As of the 2000 United States Census[16] there were 16,405 people, 6,009 households, and 4,218 families residing in the township. The population density was 230.2 people per square mile (88.9/km²). There were 7,510 housing units at an average density of 105.4 per square mile (40.7/km²). The racial makeup of the township was 85.21% White, 10.86% African American, 0.23% Native American, 1.44% Asian, 0.02% Pacific Islander, 0.66% from other races, and 1.58% from two or more races. Hispanic or Latino of any race were 2.12% of the population.[38][39]

There were 6,009 households out of which 31.5% had children under the age of 18 living with them, 53.9% were married couples living together, 12.0% had a female householder with no husband present, and 29.8% were non-families. 24.6% of all households were made up of individuals and 11.9% had someone living alone who was 65 years of age or older. The average household size was 2.58 and the average family size was 3.08.[38][39]

In the township the population was spread out with 24.7% under the age of 18, 6.5% from 18 to 24, 27.8% from 25 to 44, 23.2% from 45 to 64, and 17.8% who were 65 years of age or older. The median age was 40 years. For every 100 females there were 93.1 males. For every 100 females age 18 and over, there were 88.5 males.[38][39]

The median income for a household in the township was $41,533, and the median income for a family was $49,030. Males had a median income of $37,531 versus $27,166 for females. The per capita income for the township was $19,805. About 8.6% of families and 10.2% of the population were below the poverty line, including 14.5% of those under age 18 and 10.6% of those age 65 or over.[38][39]

Government[edit]

Local government[edit]

Middle Township is governed under the Township form of government with a three-member Township Committee. The Township Committee is elected directly by the voters in partisan elections to serve three-year terms of office on a staggered basis, with one seat coming up for election each year.[6] At an annual reorganization meeting, the Township Committee selects one of its members to serve as Mayor and another as Deputy Mayor.

As of 2013, the Township Committee consists of Mayor Tim Donohue (R), Deputy Mayor Dan Lockwood (R) and Committeeman Mike Clark (D).[41]

Federal, state and county representation[edit]

Middle Township is located in the 2nd Congressional District[42] and is part of New Jersey's 1st state legislative district.[9][43][44]

New Jersey's Second Congressional District is represented by Frank LoBiondo (R, Ventnor City).[45] New Jersey is represented in the United States Senate by Cory Booker (D, Newark; took office on October 31, 2013, after winning a special election to fill the seat of Frank Lautenberg)[46][47] and Bob Menendez (D, North Bergen).[48][49]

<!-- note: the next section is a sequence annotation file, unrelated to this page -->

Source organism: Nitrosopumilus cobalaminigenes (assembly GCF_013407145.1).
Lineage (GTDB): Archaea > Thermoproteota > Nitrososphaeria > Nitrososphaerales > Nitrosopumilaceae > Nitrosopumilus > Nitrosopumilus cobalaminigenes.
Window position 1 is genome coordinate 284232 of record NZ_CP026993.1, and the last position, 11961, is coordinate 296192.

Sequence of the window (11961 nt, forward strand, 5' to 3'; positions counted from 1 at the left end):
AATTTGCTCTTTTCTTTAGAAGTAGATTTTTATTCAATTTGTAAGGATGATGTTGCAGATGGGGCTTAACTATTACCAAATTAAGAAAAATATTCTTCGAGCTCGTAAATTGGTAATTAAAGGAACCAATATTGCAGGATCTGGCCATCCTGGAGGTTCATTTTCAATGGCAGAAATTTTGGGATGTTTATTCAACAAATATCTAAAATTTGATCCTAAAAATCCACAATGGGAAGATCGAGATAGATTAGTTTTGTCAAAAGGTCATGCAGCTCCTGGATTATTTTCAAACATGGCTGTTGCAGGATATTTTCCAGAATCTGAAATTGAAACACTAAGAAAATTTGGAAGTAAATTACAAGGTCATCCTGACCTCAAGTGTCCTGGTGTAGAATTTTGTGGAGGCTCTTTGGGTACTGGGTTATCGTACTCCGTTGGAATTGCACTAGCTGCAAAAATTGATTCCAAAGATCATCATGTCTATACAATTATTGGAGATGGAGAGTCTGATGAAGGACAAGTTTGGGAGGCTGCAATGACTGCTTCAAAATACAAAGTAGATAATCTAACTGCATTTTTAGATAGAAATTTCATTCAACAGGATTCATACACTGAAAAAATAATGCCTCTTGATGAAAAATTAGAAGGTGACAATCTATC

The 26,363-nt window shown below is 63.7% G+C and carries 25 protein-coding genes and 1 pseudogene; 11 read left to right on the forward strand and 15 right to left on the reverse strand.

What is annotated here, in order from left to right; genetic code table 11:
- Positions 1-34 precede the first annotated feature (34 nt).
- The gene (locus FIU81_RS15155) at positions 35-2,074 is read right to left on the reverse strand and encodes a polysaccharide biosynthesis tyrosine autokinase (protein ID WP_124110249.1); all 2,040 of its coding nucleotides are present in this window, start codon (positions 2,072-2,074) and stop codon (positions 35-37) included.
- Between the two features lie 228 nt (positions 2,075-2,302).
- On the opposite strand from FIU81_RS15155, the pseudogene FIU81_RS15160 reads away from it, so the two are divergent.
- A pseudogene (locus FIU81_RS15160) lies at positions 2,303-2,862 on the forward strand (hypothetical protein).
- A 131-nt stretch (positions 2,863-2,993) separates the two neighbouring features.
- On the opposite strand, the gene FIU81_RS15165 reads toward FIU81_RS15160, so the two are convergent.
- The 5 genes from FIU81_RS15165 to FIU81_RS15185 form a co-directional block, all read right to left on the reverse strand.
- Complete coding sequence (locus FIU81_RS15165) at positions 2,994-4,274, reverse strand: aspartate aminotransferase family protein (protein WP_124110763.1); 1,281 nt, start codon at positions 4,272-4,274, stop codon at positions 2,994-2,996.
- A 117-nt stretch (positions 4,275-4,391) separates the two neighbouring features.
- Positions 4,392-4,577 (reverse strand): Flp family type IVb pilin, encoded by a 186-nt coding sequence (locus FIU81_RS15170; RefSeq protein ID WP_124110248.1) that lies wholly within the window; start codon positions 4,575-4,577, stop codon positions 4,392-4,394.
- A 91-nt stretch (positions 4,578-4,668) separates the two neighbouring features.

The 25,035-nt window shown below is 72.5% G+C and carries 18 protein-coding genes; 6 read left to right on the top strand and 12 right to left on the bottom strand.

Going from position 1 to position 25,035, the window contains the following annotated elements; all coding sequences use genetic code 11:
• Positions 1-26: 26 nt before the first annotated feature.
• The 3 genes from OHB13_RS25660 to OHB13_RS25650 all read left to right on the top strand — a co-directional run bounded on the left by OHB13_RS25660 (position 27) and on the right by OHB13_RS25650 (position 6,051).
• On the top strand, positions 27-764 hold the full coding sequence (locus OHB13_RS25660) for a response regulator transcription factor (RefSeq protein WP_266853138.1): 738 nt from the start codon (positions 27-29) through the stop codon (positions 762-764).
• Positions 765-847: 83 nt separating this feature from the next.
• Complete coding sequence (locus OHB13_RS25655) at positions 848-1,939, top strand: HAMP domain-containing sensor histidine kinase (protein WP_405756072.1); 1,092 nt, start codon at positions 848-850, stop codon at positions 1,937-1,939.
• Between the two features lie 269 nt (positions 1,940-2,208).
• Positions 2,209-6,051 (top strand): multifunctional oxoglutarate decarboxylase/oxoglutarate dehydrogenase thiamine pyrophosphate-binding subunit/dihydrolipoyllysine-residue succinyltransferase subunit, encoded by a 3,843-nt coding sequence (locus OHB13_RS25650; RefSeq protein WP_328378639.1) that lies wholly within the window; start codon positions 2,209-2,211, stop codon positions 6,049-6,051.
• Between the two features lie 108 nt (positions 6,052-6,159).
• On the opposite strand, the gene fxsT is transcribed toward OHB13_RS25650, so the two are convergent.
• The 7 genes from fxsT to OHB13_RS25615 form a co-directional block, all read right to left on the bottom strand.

The 1st Legislative District of the New Jersey Legislature is represented in the State Senate by Jeff Van Drew (D, Dennis Township) and in the General Assembly by Bob Andrzejczak (D, Middle Township) and Sam Fiocchi (R, Vineland).[50] The Governor of New Jersey is Chris Christie (R, Mendham Township).[51] The Lieutenant Governor of New Jersey is Kim Guadagno (R, Monmouth Beach).[52]

Cape May County is governed by a Board of Chosen Freeholders consisting of five members, elected at-large in partisan elections to three-year terms of office on a staggered basis, with one or two seats coming up for election each year; At an annual reorganization held each January, the freeholders select one member to serve as Director and another to serve as Vice-Director.[53] As of 2013, Cape May County's Freeholders are Freeholder Director Gerald M. Thornton (Middle Township, term ends December 31, 2013),[54] Freeholder Vice-Director Leonard C. Desiderio (Sea Isle City, 2015),[55] Kristine Gabor (Upper Township, 2014)[56] and Will Morey (Wildwood Crest, 2014),[57] along with the vacant seat of M. Susan Sheppard expiring in 2013 that was vacated after Sheppard was sworn in as County Surrogate.[53][58] The county's constitutional officers are Sheriff Gary Schafer (Ocean City, 2014),[59][60] Surrogate M. Susan Sheppard (Ocean City, 2015)[61] and County Clerk Rita Fulginiti (Ocean City, 2013).[62]

Politics[edit]

As of March 23, 2011, there were a total of 12,114 registered voters in Middle Township, of which 3,041 (25.1%) were registered as Democrats, 3,823 (31.6%) were registered as Republicans and 5,244 (43.3%) were registered as Unaffiliated. There were 6 voters registered to other parties.[63]

In the 2008 presidential election, Republican John McCain received 49.5% of the vote here (4,483 cast), ahead of Democrat Barack Obama, who received 48.4% (4,389 votes), with 9,059 ballots cast among the township's 11,493 registered voters, for a turnout of 78.8%.[64] In the 2004 presidential election, Republican George W. Bush received 54.0% of the vote here (4,391 ballots cast), outpolling Democrat John Kerry, who received around 44.1% (3,586 votes), with 8,133 ballots cast among the township's 10,977 registered voters, for a turnout percentage of 74.1.[65]

In the 2009 gubernatorial election, Republican Chris Christie received 48.4% of the vote here (3,024 ballots cast), ahead of both Democrat Jon Corzine with 41.5% (2,593 votes) and Independent Chris Daggett with 6.1% (381 votes), with 6,244 ballots cast among the township's 12,320 registered voters, yielding a 50.7% turnout.[66]

Education[edit]

The Middle Township Public Schools serve students in kindergarten through twelfth grade. Schools in the district (with 2010-11 enrollment data from the National Center for Education Statistics[67]) are Middle Township Elementary School #1[68] for grades PreK-2 (700 students), Middle Township Elementary School #2[69] for grades 3-5 (563 students), Middle Township Middle School[70] for grades 6-8 (566 students), and Middle Township High School[71] for grades 9-12 (894 students).[72] Students from Avalon, Dennis Township and Stone Harbor attend the district's high school as part of sending/receiving relationships.[73][74]

The district was categorized in 2005 as being "In Need of Improvement" under the terms of the No Child Left Behind Act.[75]

Community[edit]